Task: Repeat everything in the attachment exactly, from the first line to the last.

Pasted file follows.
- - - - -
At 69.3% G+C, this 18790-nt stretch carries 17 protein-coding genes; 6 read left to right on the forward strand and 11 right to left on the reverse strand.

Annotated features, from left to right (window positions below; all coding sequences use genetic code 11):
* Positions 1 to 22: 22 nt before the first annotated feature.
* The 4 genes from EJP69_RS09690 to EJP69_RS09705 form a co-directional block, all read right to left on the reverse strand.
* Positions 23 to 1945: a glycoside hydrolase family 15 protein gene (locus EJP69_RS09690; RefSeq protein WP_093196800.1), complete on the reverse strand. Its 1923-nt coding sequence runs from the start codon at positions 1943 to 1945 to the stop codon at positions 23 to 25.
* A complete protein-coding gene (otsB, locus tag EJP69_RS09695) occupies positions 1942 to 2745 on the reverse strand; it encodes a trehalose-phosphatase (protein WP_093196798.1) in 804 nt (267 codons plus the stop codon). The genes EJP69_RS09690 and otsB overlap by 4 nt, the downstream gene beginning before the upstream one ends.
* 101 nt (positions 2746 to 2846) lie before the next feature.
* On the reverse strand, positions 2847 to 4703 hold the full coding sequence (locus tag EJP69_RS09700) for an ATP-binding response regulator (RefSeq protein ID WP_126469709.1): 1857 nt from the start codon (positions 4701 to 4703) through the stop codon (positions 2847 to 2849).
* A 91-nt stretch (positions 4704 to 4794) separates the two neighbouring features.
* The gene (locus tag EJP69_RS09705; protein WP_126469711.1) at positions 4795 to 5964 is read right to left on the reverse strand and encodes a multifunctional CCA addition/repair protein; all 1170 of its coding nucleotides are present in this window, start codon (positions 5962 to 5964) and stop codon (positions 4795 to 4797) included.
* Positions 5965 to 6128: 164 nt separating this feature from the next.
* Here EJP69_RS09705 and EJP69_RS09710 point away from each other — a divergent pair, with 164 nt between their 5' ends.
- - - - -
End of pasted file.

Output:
At 69.3% G+C, this 18790-nt stretch carries 17 protein-coding genes; 6 read left to right on the forward strand and 11 right to left on the reverse strand.

Annotated features, from left to right (window positions below; all coding sequences use genetic code 11):
* Positions 1 to 22: 22 nt before the first annotated feature.
* The 4 genes from EJP69_RS09690 to EJP69_RS09705 form a co-directional block, all read right to left on the reverse strand.
* Positions 23 to 1945: a glycoside hydrolase family 15 protein gene (locus EJP69_RS09690; RefSeq protein WP_093196800.1), complete on the reverse strand. Its 1923-nt coding sequence runs from the start codon at positions 1943 to 1945 to the stop codon at positions 23 to 25.
* A complete protein-coding gene (otsB, locus tag EJP69_RS09695) occupies positions 1942 to 2745 on the reverse strand; it encodes a trehalose-phosphatase (protein WP_093196798.1) in 804 nt (267 codons plus the stop codon). The genes EJP69_RS09690 and otsB overlap by 4 nt, the downstream gene beginning before the upstream one ends.
* 101 nt (positions 2746 to 2846) lie before the next feature.
* On the reverse strand, positions 2847 to 4703 hold the full coding sequence (locus tag EJP69_RS09700) for an ATP-binding response regulator (RefSeq protein ID WP_126469709.1): 1857 nt from the start codon (positions 4701 to 4703) through the stop codon (positions 2847 to 2849).
* A 91-nt stretch (positions 4704 to 4794) separates the two neighbouring features.
* The gene (locus tag EJP69_RS09705; protein WP_126469711.1) at positions 4795 to 5964 is read right to left on the reverse strand and encodes a multifunctional CCA addition/repair protein; all 1170 of its coding nucleotides are present in this window, start codon (positions 5962 to 5964) and stop codon (positions 4795 to 4797) included.
* Positions 5965 to 6128: 164 nt separating this feature from the next.
* Here EJP69_RS09705 and EJP69_RS09710 point away from each other — a divergent pair, with 164 nt between their 5' ends.